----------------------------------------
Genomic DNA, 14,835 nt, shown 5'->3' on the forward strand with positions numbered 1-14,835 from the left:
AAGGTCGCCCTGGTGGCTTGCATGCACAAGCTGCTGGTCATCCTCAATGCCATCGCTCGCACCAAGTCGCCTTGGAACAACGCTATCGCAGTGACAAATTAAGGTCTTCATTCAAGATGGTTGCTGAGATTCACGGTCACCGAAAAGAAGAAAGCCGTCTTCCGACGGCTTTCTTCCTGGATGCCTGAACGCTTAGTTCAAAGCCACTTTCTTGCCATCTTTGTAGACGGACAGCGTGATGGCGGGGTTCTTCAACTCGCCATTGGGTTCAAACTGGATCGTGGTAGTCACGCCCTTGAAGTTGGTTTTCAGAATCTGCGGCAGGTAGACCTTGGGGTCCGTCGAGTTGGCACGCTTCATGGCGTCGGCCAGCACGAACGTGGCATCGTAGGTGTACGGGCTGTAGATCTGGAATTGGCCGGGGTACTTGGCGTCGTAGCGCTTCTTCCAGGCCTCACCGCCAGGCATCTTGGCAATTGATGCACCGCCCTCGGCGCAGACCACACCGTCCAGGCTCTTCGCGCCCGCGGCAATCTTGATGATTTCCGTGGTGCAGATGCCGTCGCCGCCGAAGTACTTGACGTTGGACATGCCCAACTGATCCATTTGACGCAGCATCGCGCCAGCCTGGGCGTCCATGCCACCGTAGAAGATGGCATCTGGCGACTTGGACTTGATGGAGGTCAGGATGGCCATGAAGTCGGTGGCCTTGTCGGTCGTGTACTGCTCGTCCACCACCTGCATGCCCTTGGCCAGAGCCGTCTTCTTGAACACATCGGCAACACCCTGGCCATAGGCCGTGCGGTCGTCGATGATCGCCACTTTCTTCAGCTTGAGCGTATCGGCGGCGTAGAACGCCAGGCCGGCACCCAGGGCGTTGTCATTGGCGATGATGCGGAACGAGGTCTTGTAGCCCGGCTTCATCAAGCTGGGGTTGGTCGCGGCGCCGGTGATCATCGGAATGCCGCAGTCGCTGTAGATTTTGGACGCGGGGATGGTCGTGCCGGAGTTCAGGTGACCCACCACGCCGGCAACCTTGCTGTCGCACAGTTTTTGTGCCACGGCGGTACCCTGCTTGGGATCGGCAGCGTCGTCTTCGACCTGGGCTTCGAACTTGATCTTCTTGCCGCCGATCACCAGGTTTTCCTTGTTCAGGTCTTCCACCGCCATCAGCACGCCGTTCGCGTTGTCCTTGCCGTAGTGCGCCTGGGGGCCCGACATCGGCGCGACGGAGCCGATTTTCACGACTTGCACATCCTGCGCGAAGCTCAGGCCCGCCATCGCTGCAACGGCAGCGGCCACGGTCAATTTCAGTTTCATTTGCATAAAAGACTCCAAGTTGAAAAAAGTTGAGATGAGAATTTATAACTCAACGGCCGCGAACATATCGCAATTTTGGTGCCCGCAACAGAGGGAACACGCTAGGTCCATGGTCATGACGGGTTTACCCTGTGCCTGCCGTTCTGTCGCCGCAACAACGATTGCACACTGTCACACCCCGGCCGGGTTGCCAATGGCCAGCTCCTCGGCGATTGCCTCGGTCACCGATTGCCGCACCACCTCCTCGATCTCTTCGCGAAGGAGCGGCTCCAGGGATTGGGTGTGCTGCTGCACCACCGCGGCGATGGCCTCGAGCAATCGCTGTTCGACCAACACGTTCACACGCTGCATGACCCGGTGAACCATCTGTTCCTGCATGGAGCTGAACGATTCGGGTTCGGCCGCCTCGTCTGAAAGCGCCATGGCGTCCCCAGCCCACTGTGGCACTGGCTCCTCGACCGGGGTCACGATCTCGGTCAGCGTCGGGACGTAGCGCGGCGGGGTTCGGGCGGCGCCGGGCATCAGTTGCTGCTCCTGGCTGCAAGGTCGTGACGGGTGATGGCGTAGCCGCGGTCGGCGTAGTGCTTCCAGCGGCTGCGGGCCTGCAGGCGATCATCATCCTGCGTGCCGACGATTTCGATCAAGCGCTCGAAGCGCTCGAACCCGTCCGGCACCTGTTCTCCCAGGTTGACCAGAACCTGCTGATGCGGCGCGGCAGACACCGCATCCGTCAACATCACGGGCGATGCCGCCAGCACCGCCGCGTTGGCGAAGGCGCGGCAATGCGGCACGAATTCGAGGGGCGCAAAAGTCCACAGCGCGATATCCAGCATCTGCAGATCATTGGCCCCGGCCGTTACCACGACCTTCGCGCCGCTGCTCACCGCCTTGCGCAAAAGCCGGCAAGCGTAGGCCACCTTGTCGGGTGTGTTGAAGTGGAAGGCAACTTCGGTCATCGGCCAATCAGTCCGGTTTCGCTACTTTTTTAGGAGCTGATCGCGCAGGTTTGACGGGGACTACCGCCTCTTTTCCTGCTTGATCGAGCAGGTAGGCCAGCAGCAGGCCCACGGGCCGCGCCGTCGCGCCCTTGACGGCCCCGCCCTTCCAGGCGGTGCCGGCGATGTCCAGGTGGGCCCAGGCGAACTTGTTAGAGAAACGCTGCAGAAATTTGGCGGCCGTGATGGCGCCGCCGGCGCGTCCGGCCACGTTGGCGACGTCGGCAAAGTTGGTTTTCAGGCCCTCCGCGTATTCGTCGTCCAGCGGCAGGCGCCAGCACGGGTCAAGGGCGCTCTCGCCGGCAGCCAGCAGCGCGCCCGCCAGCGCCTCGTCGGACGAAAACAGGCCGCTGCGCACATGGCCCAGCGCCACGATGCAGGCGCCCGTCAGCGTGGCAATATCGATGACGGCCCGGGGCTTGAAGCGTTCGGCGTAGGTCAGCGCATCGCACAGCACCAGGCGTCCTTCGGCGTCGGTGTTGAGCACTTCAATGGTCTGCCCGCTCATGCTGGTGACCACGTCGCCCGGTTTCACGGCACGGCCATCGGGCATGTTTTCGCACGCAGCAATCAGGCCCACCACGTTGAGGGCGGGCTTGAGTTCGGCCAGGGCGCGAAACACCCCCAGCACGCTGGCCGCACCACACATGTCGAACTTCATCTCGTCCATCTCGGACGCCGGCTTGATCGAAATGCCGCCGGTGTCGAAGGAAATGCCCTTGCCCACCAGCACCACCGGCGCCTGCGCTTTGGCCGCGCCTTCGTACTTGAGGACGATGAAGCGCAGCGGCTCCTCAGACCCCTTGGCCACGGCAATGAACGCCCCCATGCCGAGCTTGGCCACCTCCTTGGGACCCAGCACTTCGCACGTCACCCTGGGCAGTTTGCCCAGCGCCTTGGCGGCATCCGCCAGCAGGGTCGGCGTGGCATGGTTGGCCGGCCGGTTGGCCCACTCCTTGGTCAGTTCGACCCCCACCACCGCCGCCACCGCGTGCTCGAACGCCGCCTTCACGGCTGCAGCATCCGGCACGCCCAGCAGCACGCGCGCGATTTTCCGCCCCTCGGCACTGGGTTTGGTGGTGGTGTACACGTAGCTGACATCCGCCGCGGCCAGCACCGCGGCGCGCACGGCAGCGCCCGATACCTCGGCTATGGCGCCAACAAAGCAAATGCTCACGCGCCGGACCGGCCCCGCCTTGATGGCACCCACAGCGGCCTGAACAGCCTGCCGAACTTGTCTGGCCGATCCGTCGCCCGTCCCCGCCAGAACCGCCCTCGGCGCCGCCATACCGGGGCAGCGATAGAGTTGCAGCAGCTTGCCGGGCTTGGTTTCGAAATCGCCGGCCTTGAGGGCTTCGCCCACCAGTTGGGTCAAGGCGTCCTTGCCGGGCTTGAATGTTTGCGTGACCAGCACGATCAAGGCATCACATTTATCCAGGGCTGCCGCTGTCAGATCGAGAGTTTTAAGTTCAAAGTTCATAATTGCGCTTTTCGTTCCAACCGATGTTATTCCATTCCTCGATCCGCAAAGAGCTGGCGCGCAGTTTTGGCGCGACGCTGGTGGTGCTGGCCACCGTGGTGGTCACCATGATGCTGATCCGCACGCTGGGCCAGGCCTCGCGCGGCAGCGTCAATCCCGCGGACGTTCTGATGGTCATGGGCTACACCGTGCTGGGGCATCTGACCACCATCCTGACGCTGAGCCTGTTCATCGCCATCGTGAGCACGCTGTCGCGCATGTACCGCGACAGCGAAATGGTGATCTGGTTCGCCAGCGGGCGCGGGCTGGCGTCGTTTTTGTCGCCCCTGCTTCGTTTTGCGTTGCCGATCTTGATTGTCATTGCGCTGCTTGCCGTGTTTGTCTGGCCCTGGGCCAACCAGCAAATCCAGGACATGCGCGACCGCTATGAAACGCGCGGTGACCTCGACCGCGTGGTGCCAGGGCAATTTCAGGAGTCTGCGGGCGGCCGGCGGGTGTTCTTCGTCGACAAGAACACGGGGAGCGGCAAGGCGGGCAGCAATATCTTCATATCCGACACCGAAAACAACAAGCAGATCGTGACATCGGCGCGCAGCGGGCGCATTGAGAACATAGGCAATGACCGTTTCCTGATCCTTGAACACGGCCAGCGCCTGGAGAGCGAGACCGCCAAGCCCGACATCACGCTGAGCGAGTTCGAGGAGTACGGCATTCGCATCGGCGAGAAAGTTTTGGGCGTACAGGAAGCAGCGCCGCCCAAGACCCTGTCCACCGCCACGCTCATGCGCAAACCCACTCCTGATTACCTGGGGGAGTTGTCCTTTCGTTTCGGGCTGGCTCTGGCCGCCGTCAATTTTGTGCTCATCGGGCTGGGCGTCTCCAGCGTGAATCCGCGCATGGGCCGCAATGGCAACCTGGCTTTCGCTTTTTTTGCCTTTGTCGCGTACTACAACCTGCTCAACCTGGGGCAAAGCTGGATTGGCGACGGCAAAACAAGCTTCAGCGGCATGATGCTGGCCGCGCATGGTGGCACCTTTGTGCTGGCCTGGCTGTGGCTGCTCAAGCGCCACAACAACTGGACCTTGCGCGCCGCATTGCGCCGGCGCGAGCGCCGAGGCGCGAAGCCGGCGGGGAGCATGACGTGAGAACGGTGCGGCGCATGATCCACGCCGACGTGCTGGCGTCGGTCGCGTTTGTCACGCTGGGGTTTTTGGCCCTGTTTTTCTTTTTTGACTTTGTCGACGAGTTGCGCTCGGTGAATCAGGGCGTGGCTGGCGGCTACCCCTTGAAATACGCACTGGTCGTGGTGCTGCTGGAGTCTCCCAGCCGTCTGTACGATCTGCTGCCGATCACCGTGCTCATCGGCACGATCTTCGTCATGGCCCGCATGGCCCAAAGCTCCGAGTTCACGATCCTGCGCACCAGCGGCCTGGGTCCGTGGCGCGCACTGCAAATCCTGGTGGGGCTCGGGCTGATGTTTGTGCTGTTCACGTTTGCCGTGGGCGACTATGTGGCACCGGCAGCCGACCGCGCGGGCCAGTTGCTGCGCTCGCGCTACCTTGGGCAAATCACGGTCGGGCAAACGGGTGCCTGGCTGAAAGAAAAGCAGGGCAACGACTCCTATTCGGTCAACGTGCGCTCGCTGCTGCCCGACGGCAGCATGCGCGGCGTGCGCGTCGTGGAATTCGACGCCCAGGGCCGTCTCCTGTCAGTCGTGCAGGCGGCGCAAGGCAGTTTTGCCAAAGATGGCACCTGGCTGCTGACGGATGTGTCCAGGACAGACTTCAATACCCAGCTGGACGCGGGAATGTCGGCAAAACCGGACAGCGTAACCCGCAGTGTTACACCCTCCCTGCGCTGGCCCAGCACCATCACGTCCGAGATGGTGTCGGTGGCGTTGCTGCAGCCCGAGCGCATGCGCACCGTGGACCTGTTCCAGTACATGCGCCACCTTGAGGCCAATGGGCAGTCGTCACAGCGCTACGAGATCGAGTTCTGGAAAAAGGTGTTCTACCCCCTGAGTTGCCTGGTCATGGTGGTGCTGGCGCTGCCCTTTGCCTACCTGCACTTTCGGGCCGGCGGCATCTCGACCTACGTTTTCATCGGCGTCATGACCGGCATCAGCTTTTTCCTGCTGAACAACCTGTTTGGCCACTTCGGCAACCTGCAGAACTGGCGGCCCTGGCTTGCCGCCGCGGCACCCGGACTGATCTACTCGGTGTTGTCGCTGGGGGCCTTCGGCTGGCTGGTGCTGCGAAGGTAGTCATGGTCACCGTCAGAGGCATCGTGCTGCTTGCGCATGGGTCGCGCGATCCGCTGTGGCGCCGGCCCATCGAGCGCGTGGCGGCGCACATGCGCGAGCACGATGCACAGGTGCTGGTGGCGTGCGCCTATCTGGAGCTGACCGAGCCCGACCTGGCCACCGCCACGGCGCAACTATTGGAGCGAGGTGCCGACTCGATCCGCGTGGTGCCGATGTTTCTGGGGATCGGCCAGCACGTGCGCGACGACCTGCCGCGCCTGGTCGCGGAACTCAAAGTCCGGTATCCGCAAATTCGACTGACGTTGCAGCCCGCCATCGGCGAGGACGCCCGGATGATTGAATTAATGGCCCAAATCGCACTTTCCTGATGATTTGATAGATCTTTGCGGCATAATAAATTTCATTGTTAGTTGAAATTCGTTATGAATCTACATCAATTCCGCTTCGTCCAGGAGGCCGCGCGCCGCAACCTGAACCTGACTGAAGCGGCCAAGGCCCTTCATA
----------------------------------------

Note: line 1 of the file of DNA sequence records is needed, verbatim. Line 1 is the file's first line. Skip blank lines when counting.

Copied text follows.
Genomic DNA, 14,835 nt, shown 5'->3' on the forward strand with positions numbered 1-14,835 from the left: